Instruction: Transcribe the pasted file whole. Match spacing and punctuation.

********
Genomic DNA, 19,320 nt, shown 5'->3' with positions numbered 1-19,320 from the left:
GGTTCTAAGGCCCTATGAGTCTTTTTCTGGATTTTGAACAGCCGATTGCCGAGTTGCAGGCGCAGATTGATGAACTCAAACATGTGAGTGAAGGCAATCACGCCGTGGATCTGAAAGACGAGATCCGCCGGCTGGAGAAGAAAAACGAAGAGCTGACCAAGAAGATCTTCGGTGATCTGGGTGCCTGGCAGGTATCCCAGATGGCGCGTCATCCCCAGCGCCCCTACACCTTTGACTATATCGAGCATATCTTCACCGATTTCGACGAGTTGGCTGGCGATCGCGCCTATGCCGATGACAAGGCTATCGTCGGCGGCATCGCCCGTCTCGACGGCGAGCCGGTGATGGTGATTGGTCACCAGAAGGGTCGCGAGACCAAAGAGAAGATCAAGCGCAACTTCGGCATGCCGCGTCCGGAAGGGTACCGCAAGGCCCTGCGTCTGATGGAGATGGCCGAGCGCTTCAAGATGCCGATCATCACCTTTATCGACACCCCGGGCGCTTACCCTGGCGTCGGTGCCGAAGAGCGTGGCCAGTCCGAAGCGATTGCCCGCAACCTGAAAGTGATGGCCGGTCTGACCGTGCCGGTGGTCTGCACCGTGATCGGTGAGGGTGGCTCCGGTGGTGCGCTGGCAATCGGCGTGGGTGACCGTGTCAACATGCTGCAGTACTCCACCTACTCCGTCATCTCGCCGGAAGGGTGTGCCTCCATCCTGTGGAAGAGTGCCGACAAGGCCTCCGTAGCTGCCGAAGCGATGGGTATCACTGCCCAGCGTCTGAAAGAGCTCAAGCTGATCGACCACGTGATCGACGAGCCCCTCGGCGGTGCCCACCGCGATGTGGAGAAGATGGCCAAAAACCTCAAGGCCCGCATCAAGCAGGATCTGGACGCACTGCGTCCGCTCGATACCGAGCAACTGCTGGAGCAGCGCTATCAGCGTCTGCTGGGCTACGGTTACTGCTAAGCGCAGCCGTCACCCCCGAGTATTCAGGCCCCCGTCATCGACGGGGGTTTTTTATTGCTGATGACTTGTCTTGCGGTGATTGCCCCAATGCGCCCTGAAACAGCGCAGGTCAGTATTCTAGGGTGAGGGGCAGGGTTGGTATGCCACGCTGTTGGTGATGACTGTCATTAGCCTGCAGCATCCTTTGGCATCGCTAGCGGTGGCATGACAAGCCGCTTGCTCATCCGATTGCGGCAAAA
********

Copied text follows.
Genomic DNA, 19,320 nt, shown 5'->3' with positions numbered 1-19,320 from the left:
GGTTCTAAGGCCCTATGAGTCTTTTTCTGGATTTTGAACAGCCGATTGCCGAGTTGCAGGCGCAGATTGATGAACTCAAACATGTGAGTGAAGGCAATCACGCCGTGGATCTGAAAGACGAGATCCGCCGGCTGGAGAAGAAAAACGAAGAGCTGACCAAGAAGATCTTCGGTGATCTGGGTGCCTGGCAGGTATCCCAGATGGCGCGTCATCCCCAGCGCCCCTACACCTTTGACTATATCGAGCATATCTTCACCGATTTCGACGAGTTGGCTGGCGATCGCGCCTATGCCGATGACAAGGCTATCGTCGGCGGCATCGCCCGTCTCGACGGCGAGCCGGTGATGGTGATTGGTCACCAGAAGGGTCGCGAGACCAAAGAGAAGATCAAGCGCAACTTCGGCATGCCGCGTCCGGAAGGGTACCGCAAGGCCCTGCGTCTGATGGAGATGGCCGAGCGCTTCAAGATGCCGATCATCACCTTTATCGACACCCCGGGCGCTTACCCTGGCGTCGGTGCCGAAGAGCGTGGCCAGTCCGAAGCGATTGCCCGCAACCTGAAAGTGATGGCCGGTCTGACCGTGCCGGTGGTCTGCACCGTGATCGGTGAGGGTGGCTCCGGTGGTGCGCTGGCAATCGGCGTGGGTGACCGTGTCAACATGCTGCAGTACTCCACCTACTCCGTCATCTCGCCGGAAGGGTGTGCCTCCATCCTGTGGAAGAGTGCCGACAAGGCCTCCGTAGCTGCCGAAGCGATGGGTATCACTGCCCAGCGTCTGAAAGAGCTCAAGCTGATCGACCACGTGATCGACGAGCCCCTCGGCGGTGCCCACCGCGATGTGGAGAAGATGGCCAAAAACCTCAAGGCCCGCATCAAGCAGGATCTGGACGCACTGCGTCCGCTCGATACCGAGCAACTGCTGGAGCAGCGCTATCAGCGTCTGCTGGGCTACGGTTACTGCTAAGCGCAGCCGTCACCCCCGAGTATTCAGGCCCCCGTCATCGACGGGGGTTTTTTATTGCTGATGACTTGTCTTGCGGTGATTGCCCCAATGCGCCCTGAAACAGCGCAGGTCAGTATTCTAGGGTGAGGGGCAGGGTTGGTATGCCACGCTGTTGGTGATGACTGTCATTAGCCTGCAGCATCCTTTGGCATCGCTAGCGGTGGCATGACAAGCCGCTTGCTCATCCGATTGCGGCAAAA